Extreme shade, sun hard on decks, Indy expert says

Extreme shade, sun hard on decks, Indy expert says

Debbie Haynes, owner
Deck Pro

Debbie Haynes and her husband, Tom, started Deck Pro 13 years ago after Tom decided he wanted to leave the pesticide business. With Tom retired, Debbie now runs the business — which has earned the Super Service Award every year since 2002 — with the help of her two sons. She attributes their high marks on Angie’s List to what she told her sons when they first started working: “You treat that customer’s deck like it’s your own.”

What can happen to a poorly maintained deck?

"The wood will become really dark, like the wood on an old barn. Then the boards also start accepting water, which will soak in and start to cup and curl the deck boards.

"Eventually, it will start attracting insects and the wood will crack, which can affect the integrity of the structure. The deck floor and the handrails are the most prone to damage, because water, snow and wet leaves collect on them, and they also get the most direct sunlight.

"Under normal conditions, it usually takes three to four years before a deck requires professional maintenance. If it gets a lot of dense shade or a lot of direct sunlight, it probably requires more frequent attention.

"Even with normal wear and tear, waiting more than five years to have your deck stripped and resealed means it's too far gone. If you take your hose and put a little water on your deck and it sinks in, the deck needs to be resealed. If the water still beads up, then it has a good seal.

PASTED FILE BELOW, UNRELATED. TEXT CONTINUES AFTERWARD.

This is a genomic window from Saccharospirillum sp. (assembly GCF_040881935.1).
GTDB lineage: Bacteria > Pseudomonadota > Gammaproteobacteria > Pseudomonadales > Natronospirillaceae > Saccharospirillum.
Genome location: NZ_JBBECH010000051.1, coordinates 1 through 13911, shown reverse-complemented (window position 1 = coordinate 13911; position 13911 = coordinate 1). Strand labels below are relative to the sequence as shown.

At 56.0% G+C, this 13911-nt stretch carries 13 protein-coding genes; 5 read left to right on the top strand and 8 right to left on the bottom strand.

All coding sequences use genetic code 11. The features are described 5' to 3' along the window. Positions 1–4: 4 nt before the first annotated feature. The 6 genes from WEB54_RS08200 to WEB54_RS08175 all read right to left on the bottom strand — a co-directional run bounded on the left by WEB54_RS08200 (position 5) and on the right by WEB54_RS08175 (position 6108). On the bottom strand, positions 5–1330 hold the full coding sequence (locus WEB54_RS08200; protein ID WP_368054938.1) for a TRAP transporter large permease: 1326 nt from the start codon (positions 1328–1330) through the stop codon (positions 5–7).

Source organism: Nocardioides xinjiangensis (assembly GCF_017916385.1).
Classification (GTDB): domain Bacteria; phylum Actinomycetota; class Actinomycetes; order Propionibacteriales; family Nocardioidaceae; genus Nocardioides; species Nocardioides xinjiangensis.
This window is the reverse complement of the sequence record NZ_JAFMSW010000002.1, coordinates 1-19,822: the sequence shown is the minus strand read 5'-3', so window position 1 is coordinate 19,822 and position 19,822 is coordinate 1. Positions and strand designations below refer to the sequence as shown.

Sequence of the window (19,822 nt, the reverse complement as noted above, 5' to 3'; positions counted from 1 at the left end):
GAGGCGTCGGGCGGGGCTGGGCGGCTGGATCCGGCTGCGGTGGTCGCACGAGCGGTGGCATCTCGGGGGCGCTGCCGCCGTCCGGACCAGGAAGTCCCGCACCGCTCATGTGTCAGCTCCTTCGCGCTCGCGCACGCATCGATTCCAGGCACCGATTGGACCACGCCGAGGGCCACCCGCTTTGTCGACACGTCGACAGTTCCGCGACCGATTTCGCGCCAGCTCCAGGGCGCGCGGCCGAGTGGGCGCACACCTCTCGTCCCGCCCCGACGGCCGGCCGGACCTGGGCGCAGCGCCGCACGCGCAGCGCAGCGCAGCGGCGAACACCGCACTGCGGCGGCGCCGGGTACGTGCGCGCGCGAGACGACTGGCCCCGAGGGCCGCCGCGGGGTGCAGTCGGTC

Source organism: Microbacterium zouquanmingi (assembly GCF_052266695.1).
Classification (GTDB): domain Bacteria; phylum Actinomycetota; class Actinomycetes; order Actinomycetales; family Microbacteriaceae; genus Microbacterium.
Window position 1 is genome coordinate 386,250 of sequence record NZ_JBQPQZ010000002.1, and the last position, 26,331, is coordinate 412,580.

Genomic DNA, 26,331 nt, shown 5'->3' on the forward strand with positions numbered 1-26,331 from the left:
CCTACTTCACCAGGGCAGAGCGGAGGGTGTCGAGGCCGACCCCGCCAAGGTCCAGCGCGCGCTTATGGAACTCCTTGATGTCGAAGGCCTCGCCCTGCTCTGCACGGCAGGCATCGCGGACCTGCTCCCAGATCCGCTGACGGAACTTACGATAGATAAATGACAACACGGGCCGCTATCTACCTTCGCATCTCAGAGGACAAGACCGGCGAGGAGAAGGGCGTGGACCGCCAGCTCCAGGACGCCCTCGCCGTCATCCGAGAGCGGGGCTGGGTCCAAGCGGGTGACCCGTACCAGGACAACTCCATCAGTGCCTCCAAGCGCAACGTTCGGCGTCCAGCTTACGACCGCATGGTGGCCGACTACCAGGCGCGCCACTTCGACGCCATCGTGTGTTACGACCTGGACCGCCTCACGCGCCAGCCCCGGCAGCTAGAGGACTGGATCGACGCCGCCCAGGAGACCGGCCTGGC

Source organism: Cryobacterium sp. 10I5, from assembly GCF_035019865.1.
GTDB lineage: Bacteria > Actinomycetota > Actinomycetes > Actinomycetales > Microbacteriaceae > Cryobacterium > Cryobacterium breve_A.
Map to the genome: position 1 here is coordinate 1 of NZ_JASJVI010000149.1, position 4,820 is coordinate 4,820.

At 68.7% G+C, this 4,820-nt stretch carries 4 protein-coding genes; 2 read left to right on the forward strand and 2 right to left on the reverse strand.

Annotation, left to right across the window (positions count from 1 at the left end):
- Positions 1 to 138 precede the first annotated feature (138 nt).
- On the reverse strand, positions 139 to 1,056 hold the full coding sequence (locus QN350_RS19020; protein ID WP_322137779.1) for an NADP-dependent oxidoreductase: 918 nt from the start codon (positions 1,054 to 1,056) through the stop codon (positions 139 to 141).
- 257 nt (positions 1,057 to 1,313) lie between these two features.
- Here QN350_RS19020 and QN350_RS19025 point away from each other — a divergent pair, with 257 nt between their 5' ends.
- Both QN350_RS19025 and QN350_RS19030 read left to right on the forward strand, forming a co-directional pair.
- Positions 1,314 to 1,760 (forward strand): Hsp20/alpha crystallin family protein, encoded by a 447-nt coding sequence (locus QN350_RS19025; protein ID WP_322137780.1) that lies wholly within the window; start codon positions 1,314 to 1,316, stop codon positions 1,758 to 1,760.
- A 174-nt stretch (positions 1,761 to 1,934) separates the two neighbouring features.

"We pressure wash every deck before we reseal and typically give it a few days to dry out. If you a have a new deck, you definitely want to wait at least 90 days before you seal it to give the wood a chance to dry out.

"We come back when the deck is completely dry and have the customer pick out what type of stain or seal they want. We recommend oil-based products because they sink into the wood grain, or you can go with a water-based or acrylic stain.

"For deck staining or sealing, it costs about $1 to $1.50 a square foot to strip, sand and reseal, which depends on what kind of product you've had on the deck previously. The average deck size we see is about 750 square feet.

"Stripping something like solid stained deck, which looks more like paint and doesn't show the wood grain, would typically be more expensive. We also offer deck maintenance where we clean off the surface using a pressure washer, which removes dirt, mildew or any other materials trapped in the wood grain. It costs about 75 to 90 cents per square foot.

"Most homeowners can keep their decks clean just using their hose. If you have a mildew spot, I recommend using a solution of one part bleach to eight parts water in a spray bottle. Let it soak in for about five minutes and then spray it off. Another thing that helps keep a deck from degrading is brushing off the snow and leaves."

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